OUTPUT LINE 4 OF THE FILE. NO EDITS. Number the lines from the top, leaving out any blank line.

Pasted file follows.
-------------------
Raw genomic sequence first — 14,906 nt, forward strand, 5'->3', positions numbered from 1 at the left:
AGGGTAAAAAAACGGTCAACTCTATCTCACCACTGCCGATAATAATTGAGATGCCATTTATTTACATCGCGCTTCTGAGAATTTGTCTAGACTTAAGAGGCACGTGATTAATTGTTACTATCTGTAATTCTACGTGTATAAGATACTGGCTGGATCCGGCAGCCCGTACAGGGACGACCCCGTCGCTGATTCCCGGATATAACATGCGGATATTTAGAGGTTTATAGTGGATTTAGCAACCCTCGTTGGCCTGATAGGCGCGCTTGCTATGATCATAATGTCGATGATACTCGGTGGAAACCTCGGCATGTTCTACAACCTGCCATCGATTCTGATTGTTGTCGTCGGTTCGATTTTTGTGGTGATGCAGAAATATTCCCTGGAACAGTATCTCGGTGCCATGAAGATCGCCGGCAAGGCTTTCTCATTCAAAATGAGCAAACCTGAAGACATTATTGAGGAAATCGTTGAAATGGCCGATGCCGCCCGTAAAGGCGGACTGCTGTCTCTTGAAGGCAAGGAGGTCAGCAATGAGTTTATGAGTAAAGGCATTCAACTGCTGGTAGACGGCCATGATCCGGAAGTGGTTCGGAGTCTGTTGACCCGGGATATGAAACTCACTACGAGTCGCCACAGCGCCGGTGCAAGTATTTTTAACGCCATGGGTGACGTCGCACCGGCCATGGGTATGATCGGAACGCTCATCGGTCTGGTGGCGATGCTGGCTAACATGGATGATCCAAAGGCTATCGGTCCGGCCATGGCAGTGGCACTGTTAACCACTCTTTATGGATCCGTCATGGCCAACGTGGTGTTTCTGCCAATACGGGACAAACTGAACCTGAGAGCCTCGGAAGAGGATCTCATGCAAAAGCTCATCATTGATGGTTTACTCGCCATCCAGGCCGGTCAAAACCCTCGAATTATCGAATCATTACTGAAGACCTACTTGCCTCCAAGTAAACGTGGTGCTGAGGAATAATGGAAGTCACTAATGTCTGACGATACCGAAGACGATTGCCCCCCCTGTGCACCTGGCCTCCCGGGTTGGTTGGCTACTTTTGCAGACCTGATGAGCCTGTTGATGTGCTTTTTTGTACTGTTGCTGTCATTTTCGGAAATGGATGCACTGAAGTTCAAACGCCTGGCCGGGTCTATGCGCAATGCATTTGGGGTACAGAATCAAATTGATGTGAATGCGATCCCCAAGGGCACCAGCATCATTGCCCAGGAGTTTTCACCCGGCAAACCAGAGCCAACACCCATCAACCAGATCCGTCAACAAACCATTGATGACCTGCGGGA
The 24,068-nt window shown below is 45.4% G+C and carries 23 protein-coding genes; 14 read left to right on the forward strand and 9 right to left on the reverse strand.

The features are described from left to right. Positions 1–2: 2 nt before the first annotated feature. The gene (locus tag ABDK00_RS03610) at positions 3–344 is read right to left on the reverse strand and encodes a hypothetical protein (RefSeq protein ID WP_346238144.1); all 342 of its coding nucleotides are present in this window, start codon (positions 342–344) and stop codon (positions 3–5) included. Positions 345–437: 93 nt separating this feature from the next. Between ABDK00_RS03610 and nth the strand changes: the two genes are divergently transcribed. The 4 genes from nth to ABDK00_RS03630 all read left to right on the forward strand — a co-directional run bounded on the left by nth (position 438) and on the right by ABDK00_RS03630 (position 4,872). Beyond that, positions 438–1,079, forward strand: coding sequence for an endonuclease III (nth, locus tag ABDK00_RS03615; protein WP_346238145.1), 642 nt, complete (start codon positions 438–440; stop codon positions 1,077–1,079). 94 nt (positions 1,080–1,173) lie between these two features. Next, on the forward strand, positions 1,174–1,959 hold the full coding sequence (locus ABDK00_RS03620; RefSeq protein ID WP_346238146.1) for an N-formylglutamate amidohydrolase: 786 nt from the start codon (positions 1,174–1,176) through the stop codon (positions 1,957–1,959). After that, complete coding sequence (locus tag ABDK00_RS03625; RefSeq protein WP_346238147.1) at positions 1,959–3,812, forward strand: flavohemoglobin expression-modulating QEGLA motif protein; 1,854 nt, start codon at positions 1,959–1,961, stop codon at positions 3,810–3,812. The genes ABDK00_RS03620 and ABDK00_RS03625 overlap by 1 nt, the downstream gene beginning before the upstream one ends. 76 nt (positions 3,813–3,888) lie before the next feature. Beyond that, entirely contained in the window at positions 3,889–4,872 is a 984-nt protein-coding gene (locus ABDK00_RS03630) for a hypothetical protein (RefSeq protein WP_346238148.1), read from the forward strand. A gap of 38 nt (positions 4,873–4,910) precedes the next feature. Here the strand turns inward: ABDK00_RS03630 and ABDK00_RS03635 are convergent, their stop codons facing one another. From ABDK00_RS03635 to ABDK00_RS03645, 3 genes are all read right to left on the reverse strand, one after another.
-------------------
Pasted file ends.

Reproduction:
The features are described from left to right. Positions 1–2: 2 nt before the first annotated feature. The gene (locus tag ABDK00_RS03610) at positions 3–344 is read right to left on the reverse strand and encodes a hypothetical protein (RefSeq protein ID WP_346238144.1); all 342 of its coding nucleotides are present in this window, start codon (positions 342–344) and stop codon (positions 3–5) included. Positions 345–437: 93 nt separating this feature from the next. Between ABDK00_RS03610 and nth the strand changes: the two genes are divergently transcribed. The 4 genes from nth to ABDK00_RS03630 all read left to right on the forward strand — a co-directional run bounded on the left by nth (position 438) and on the right by ABDK00_RS03630 (position 4,872). Beyond that, positions 438–1,079, forward strand: coding sequence for an endonuclease III (nth, locus tag ABDK00_RS03615; protein WP_346238145.1), 642 nt, complete (start codon positions 438–440; stop codon positions 1,077–1,079). 94 nt (positions 1,080–1,173) lie between these two features. Next, on the forward strand, positions 1,174–1,959 hold the full coding sequence (locus ABDK00_RS03620; RefSeq protein ID WP_346238146.1) for an N-formylglutamate amidohydrolase: 786 nt from the start codon (positions 1,174–1,176) through the stop codon (positions 1,957–1,959). After that, complete coding sequence (locus tag ABDK00_RS03625; RefSeq protein WP_346238147.1) at positions 1,959–3,812, forward strand: flavohemoglobin expression-modulating QEGLA motif protein; 1,854 nt, start codon at positions 1,959–1,961, stop codon at positions 3,810–3,812. The genes ABDK00_RS03620 and ABDK00_RS03625 overlap by 1 nt, the downstream gene beginning before the upstream one ends. 76 nt (positions 3,813–3,888) lie before the next feature. Beyond that, entirely contained in the window at positions 3,889–4,872 is a 984-nt protein-coding gene (locus ABDK00_RS03630) for a hypothetical protein (RefSeq protein WP_346238148.1), read from the forward strand. A gap of 38 nt (positions 4,873–4,910) precedes the next feature. Here the strand turns inward: ABDK00_RS03630 and ABDK00_RS03635 are convergent, their stop codons facing one another. From ABDK00_RS03635 to ABDK00_RS03645, 3 genes are all read right to left on the reverse strand, one after another.